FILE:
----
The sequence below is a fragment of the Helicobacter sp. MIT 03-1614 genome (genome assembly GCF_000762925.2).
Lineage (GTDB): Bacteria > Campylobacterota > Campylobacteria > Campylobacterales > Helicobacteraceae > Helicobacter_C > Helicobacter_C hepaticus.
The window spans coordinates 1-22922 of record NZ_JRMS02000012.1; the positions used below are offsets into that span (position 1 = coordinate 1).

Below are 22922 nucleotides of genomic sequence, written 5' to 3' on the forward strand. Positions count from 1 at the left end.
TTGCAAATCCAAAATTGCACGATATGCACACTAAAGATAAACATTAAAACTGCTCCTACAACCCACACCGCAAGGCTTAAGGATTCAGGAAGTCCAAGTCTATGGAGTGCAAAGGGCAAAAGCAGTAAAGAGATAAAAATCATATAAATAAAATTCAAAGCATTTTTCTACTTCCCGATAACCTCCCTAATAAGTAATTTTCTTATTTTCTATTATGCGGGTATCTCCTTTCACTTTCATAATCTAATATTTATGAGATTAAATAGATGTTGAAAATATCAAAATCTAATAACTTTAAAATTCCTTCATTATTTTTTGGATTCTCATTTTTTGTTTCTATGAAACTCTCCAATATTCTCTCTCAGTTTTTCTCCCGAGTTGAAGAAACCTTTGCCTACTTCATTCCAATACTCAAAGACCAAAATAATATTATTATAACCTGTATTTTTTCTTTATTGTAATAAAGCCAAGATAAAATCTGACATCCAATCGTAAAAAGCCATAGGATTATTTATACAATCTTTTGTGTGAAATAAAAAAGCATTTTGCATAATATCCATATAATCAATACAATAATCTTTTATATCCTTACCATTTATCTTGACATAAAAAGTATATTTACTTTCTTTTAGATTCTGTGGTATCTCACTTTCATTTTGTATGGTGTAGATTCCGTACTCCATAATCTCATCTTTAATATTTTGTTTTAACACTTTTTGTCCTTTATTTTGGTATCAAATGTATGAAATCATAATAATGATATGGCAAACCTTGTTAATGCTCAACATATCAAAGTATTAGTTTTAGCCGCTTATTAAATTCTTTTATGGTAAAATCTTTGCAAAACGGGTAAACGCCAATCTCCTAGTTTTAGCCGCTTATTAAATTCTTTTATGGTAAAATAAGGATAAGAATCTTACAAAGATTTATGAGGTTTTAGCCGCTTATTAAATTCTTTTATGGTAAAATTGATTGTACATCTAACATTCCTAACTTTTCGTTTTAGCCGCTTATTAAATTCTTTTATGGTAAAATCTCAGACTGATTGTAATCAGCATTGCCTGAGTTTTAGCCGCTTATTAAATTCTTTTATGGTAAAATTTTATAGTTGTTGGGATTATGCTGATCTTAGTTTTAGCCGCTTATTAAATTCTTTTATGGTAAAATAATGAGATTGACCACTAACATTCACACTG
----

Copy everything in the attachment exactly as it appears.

The sequence below is a fragment of the Helicobacter sp. MIT 03-1614 genome (genome assembly GCF_000762925.2).
Lineage (GTDB): Bacteria > Campylobacterota > Campylobacteria > Campylobacterales > Helicobacteraceae > Helicobacter_C > Helicobacter_C hepaticus.
The window spans coordinates 1-22922 of record NZ_JRMS02000012.1; the positions used below are offsets into that span (position 1 = coordinate 1).

Below are 22922 nucleotides of genomic sequence, written 5' to 3' on the forward strand. Positions count from 1 at the left end.
TTGCAAATCCAAAATTGCACGATATGCACACTAAAGATAAACATTAAAACTGCTCCTACAACCCACACCGCAAGGCTTAAGGATTCAGGAAGTCCAAGTCTATGGAGTGCAAAGGGCAAAAGCAGTAAAGAGATAAAAATCATATAAATAAAATTCAAAGCATTTTTCTACTTCCCGATAACCTCCCTAATAAGTAATTTTCTTATTTTCTATTATGCGGGTATCTCCTTTCACTTTCATAATCTAATATTTATGAGATTAAATAGATGTTGAAAATATCAAAATCTAATAACTTTAAAATTCCTTCATTATTTTTTGGATTCTCATTTTTTGTTTCTATGAAACTCTCCAATATTCTCTCTCAGTTTTTCTCCCGAGTTGAAGAAACCTTTGCCTACTTCATTCCAATACTCAAAGACCAAAATAATATTATTATAACCTGTATTTTTTCTTTATTGTAATAAAGCCAAGATAAAATCTGACATCCAATCGTAAAAAGCCATAGGATTATTTATACAATCTTTTGTGTGAAATAAAAAAGCATTTTGCATAATATCCATATAATCAATACAATAATCTTTTATATCCTTACCATTTATCTTGACATAAAAAGTATATTTACTTTCTTTTAGATTCTGTGGTATCTCACTTTCATTTTGTATGGTGTAGATTCCGTACTCCATAATCTCATCTTTAATATTTTGTTTTAACACTTTTTGTCCTTTATTTTGGTATCAAATGTATGAAATCATAATAATGATATGGCAAACCTTGTTAATGCTCAACATATCAAAGTATTAGTTTTAGCCGCTTATTAAATTCTTTTATGGTAAAATCTTTGCAAAACGGGTAAACGCCAATCTCCTAGTTTTAGCCGCTTATTAAATTCTTTTATGGTAAAATAAGGATAAGAATCTTACAAAGATTTATGAGGTTTTAGCCGCTTATTAAATTCTTTTATGGTAAAATTGATTGTACATCTAACATTCCTAACTTTTCGTTTTAGCCGCTTATTAAATTCTTTTATGGTAAAATCTCAGACTGATTGTAATCAGCATTGCCTGAGTTTTAGCCGCTTATTAAATTCTTTTATGGTAAAATTTTATAGTTGTTGGGATTATGCTGATCTTAGTTTTAGCCGCTTATTAAATTCTTTTATGGTAAAATAATGAGATTGACCACTAACATTCACACTG